This one, of course, isn’t without regulatory hurdles. The deal combines Time Warner’s library of content and ability to create new premium content with AT&T’s “extensive customer relationships, world’s largest pay TV subscriber base and leading scale in TV, mobile and broadband distribution,” according to the carrier.
Before the Nov. 8 election, now-President-elect Donald Trump spoke out against the deal.
“As an example of the power structure I am fighting, AT&T is buying Time Warner and thus CNN, a deal we will not approve in my administration because it’s too much concentration of power in the hands of too few,” Mr. Trump said.
This is where to read more about this mega deal.
The purchase gives the freshly separated print and personal-system vendor a stake in the $55 billion copier industry, where today, the company has less than 5 percent market share. Almost simultaneously with the $1.05 billion Samsung deal, HP launched an A3 portfolio containing 16 new next-generation HP PageWide and LaserJet platforms slated to go on sale in mid-2017.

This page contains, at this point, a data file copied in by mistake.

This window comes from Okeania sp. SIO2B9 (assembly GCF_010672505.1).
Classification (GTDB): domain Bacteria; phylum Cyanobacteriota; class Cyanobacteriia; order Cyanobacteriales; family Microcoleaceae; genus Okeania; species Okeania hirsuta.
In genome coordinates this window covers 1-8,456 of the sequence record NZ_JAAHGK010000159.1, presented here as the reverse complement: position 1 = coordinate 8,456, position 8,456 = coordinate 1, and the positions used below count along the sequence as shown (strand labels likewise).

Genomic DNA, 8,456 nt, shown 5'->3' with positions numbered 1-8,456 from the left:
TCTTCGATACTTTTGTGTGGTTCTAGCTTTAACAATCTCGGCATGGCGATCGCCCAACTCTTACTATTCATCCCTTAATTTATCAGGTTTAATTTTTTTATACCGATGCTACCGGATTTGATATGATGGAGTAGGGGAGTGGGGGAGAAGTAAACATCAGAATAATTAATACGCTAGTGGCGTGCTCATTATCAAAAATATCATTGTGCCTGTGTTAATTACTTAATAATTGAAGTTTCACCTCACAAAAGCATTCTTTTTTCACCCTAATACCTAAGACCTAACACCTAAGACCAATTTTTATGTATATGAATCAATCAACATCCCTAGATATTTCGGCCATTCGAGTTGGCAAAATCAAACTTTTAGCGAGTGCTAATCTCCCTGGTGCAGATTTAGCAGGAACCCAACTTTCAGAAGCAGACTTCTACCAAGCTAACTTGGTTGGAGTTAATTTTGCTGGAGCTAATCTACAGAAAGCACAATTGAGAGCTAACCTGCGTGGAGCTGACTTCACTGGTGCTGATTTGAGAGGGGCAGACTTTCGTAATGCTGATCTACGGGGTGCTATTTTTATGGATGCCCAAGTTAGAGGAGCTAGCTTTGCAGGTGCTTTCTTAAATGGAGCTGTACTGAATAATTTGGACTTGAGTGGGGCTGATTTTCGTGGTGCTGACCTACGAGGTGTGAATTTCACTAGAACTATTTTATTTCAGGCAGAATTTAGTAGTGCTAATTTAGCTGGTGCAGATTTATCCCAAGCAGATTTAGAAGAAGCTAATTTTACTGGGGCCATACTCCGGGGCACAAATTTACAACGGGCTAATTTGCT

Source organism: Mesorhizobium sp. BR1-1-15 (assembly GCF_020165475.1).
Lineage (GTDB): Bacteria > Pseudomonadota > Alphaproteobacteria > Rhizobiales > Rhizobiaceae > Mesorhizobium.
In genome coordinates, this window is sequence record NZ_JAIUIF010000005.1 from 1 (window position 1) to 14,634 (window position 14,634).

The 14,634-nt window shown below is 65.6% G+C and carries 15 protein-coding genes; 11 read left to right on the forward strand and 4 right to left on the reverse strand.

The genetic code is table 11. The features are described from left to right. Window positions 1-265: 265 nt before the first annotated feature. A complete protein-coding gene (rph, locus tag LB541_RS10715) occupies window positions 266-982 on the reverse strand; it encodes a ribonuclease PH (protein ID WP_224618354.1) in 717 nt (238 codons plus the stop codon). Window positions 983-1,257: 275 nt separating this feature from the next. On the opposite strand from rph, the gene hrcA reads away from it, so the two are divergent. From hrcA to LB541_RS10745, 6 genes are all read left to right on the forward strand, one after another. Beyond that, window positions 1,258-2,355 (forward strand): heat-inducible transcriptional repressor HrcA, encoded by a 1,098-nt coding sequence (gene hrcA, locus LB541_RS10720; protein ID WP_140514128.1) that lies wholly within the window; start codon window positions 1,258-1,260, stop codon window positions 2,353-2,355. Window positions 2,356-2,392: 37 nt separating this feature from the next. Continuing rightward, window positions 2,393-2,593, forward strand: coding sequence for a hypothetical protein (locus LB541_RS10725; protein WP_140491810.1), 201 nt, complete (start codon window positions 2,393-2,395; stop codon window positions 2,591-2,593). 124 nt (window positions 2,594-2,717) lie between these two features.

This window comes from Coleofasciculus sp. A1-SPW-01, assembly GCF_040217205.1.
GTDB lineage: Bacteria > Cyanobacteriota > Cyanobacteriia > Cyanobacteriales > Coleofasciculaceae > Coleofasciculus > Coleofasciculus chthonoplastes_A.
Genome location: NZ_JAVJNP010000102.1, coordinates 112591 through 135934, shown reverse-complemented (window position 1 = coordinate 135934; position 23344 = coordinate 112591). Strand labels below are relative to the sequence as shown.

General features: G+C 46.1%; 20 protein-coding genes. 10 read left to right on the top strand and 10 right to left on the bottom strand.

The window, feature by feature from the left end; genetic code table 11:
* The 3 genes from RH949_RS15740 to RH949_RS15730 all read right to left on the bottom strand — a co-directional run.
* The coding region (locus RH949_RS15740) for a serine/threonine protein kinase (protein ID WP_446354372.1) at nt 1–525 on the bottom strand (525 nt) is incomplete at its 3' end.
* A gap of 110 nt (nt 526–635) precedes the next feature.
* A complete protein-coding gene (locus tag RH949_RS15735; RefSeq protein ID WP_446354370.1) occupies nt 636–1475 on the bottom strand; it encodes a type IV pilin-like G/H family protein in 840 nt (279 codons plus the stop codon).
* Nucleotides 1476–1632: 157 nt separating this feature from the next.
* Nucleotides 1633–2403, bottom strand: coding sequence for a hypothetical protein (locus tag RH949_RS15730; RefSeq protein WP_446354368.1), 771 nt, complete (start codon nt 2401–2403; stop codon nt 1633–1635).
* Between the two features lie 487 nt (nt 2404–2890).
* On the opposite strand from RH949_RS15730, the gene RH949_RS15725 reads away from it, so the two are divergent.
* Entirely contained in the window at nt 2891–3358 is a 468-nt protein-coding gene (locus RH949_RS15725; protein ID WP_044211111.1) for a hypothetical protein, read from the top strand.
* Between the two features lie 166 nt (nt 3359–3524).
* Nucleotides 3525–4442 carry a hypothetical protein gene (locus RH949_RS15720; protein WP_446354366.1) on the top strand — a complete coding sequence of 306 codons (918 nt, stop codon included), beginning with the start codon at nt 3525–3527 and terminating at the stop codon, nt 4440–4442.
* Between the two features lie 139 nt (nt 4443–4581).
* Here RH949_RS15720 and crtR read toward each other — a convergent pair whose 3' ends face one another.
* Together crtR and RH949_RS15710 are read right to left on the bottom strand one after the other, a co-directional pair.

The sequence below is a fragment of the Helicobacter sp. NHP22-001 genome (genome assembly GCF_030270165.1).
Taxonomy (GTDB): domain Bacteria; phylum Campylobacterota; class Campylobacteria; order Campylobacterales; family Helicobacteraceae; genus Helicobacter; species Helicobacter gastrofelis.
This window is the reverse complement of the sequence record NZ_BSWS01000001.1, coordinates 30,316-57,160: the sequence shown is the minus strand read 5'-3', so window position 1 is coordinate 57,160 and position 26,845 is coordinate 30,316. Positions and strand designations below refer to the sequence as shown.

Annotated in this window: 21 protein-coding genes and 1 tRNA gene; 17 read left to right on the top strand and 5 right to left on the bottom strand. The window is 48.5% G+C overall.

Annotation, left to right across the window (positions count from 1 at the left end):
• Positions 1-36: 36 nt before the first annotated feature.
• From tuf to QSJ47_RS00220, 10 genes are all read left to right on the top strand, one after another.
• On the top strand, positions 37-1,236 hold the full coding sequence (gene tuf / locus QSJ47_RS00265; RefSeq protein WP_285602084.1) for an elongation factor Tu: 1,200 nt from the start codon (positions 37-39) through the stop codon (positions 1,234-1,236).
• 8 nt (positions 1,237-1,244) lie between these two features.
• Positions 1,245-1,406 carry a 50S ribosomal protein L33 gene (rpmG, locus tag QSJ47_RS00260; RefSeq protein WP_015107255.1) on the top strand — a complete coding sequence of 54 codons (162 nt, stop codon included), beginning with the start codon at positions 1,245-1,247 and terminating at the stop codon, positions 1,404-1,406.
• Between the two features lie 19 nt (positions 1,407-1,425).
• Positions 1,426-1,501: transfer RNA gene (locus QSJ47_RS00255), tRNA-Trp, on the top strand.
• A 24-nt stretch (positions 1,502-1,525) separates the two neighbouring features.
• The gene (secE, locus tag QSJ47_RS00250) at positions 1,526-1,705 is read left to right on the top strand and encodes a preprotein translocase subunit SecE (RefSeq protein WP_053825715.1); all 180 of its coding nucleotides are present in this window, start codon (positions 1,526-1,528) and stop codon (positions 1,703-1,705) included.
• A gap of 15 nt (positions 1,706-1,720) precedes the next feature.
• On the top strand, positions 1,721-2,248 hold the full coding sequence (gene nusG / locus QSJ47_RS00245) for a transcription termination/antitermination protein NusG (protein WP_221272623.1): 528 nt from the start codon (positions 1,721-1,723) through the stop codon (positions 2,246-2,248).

Read more about this acquisition.
Extreme executives have said the purchase helps the company’s goal of expanding its presence across various verticals, including education, health care, government and manufacturing. CEO Ed Meyercord said the acquisition keeps Extreme positioned as the third biggest provider within the enterprise campus market.
The purchase includes Zebra’s WLAN customers, personnel and technology assets, which Extreme says will lead to more than $115 million in annual revenue.
Get the full scoop here.
Richardson Communications and Consulting (RCC) acquired VARCentric, a telecommunications consulting services provider.
Rachel McNeese, RCC’s president and founder, and a member of the Channel Partners Advisory Board, told us the acquisition is part of her effort to expand and create new business lines.
The financial terms of the acquisition were not disclosed. RCC is located in McKinney, Texas, and VARCentric is based in Dallas.
Read more details on the buy.